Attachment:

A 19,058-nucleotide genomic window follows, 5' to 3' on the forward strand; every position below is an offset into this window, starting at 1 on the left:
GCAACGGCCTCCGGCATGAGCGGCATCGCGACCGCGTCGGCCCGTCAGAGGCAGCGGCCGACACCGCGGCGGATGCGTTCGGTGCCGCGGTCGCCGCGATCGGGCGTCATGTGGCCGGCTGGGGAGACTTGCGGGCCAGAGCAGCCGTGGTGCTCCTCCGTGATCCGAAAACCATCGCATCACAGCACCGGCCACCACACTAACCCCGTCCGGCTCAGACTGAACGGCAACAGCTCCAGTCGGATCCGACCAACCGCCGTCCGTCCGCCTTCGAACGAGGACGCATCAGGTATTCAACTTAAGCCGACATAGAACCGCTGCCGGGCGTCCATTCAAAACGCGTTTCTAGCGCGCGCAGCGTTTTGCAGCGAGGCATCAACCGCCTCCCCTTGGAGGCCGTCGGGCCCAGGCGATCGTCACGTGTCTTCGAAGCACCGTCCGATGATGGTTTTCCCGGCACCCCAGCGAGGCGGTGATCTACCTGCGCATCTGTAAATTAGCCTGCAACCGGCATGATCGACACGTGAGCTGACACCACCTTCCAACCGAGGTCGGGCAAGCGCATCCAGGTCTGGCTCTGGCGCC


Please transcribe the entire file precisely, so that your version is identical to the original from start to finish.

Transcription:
A 19,058-nucleotide genomic window follows, 5' to 3' on the forward strand; every position below is an offset into this window, starting at 1 on the left:
GCAACGGCCTCCGGCATGAGCGGCATCGCGACCGCGTCGGCCCGTCAGAGGCAGCGGCCGACACCGCGGCGGATGCGTTCGGTGCCGCGGTCGCCGCGATCGGGCGTCATGTGGCCGGCTGGGGAGACTTGCGGGCCAGAGCAGCCGTGGTGCTCCTCCGTGATCCGAAAACCATCGCATCACAGCACCGGCCACCACACTAACCCCGTCCGGCTCAGACTGAACGGCAACAGCTCCAGTCGGATCCGACCAACCGCCGTCCGTCCGCCTTCGAACGAGGACGCATCAGGTATTCAACTTAAGCCGACATAGAACCGCTGCCGGGCGTCCATTCAAAACGCGTTTCTAGCGCGCGCAGCGTTTTGCAGCGAGGCATCAACCGCCTCCCCTTGGAGGCCGTCGGGCCCAGGCGATCGTCACGTGTCTTCGAAGCACCGTCCGATGATGGTTTTCCCGGCACCCCAGCGAGGCGGTGATCTACCTGCGCATCTGTAAATTAGCCTGCAACCGGCATGATCGACACGTGAGCTGACACCACCTTCCAACCGAGGTCGGGCAAGCGCATCCAGGTCTGGCTCTGGCGCC